Seeing Denver’s Slim Cessna’s Auto Club live is a religious experience. And if you’ve ever seen them, you know that calling it “religious” is less of a descriptive tool, and more of a pun.
This is one of those bands that I’d heard for years how I must see live, and without question, they lived up to the hype. They reside on Jello Biafra’s Alternative Tentacles label, and Jello has said about them “This is the country band that plays the bar at the end of the world.” That’s a pretty accurate description. Call it gothic country, call it gothic psychobilly, it is all in all one of the most original music performances you will ever see, and you will leave a believer.
The band employs the very rare double frontman lineup of Slim Cessna and Jay Munly (an accomplished solo artist himself), with a solid four piece band behind them. Munly will also pick up a banjo and guitar at times, and is the first person I’ve ever seen to use an Autoharp as a rock instrument. The overall instrumentation is pretty varied: Double neck guitar, Munly’s autoharp, banjo, keyboards, and pedal steel sometimes played with a bow.
People on the front rows of a Slim Cessna concert are fair game. Think of it like Shamu’s splash zone at Sea World. Slim and Munly like to get people feeling a little uncomfortable, to invade personal space, to shake people out of their comfort zones, and of course, engage the crowd to participate in the performance. They might come and stand right in front of you, waving their hands in your face, bow in front of you, touch you.
Slim and Munly aren’t just singers, they are performance artists. They dance, like skeletons just brought back to life. They shake and emphasize the music with their hands. Many non-instrument playing frontmen never know what to do with their hands. Slim and Munly have mastered this art, second only to JD Wilkes of Th’ Legendary Shack Shakers. During a contemplative line in a song, they may sit on the monitors and talk quietly, staring at their shoes. And during the raging moments, be convulsing with arms stretched in the air, like a revival preacher overwhelmed by the spirit.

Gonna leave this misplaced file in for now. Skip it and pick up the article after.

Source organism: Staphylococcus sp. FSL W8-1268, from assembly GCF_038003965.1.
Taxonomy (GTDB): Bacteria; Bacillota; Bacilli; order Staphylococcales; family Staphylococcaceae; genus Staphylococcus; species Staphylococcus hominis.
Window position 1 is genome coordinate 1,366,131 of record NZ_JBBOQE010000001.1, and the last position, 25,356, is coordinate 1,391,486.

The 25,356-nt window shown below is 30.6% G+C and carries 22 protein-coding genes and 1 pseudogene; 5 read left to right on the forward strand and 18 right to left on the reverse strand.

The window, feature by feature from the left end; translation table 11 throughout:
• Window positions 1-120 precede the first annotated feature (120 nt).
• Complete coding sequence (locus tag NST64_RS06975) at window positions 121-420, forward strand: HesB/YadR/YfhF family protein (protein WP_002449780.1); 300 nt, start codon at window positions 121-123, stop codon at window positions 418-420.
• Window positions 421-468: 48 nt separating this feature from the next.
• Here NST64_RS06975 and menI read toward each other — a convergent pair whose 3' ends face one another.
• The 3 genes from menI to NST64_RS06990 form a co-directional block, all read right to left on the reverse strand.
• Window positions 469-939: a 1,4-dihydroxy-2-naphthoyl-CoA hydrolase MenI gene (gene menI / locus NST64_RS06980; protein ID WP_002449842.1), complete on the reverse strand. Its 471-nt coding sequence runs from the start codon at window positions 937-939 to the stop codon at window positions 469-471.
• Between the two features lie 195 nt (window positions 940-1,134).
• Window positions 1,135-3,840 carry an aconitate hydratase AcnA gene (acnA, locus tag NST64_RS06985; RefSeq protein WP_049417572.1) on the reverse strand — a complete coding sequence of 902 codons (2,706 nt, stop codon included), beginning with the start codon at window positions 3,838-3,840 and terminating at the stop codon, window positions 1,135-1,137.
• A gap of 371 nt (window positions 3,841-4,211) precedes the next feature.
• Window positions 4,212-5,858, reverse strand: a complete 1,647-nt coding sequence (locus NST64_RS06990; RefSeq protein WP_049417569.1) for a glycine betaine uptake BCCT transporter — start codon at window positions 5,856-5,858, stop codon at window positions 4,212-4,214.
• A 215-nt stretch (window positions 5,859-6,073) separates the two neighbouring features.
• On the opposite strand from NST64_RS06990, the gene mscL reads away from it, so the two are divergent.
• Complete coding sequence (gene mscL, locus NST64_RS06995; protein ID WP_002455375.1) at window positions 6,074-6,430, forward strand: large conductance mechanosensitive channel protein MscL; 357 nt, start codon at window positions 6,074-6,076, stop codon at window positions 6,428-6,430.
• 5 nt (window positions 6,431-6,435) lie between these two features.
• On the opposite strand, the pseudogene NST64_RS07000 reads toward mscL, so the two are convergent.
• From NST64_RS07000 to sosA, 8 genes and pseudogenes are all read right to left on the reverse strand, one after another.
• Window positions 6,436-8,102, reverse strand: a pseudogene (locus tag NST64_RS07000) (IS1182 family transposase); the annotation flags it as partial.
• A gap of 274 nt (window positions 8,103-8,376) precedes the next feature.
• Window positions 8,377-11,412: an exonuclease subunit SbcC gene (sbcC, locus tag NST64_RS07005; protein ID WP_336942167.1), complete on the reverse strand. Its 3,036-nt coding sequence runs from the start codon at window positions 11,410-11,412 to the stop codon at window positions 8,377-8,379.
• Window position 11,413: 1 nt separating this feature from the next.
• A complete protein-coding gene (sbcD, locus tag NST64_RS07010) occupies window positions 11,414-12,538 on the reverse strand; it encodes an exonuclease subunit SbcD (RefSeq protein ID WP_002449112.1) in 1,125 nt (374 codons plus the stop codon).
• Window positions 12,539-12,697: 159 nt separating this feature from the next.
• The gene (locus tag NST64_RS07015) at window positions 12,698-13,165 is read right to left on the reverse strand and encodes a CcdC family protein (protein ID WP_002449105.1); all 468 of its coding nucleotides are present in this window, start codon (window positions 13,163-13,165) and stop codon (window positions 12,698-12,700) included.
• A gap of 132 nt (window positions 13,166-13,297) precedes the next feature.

The revivalist preacher/faith healer mannerisms are all over the place. And Slim and Munley not only confront and touch the crowd, they might touch and confront each other. Oh yes. At times Slim would cradle Munly’s head, just like a faith healer would a sick believer, again, to unnerve the crowd. I know what your next question is: is this something sexual in nature? I want to say no, that this is more to mock the absurdity of faith healing and the submissive nature of that craft, but someone might walk out of a show with a different opinion. I think the point is to unnerve people, to bring people to an unusual state of mind to get them more receptive to what is in many ways is unusual music.
I would fully expect some people to walk out of a Slim Cessna thinking “what a bunch of nuts,” and some might even walk out offended. And if you don’t want some creepy guy with a microphone confronting you, you might want to hang out back by the sound guy. But I’m telling you, this is one live show you don’t want to miss when it rolls through your town.
I saw Slim Cessna’s Auto Club at 604 E. 6th St in Austin, TX during South by Southwest, 2010.
Some Slim Cessna Videos: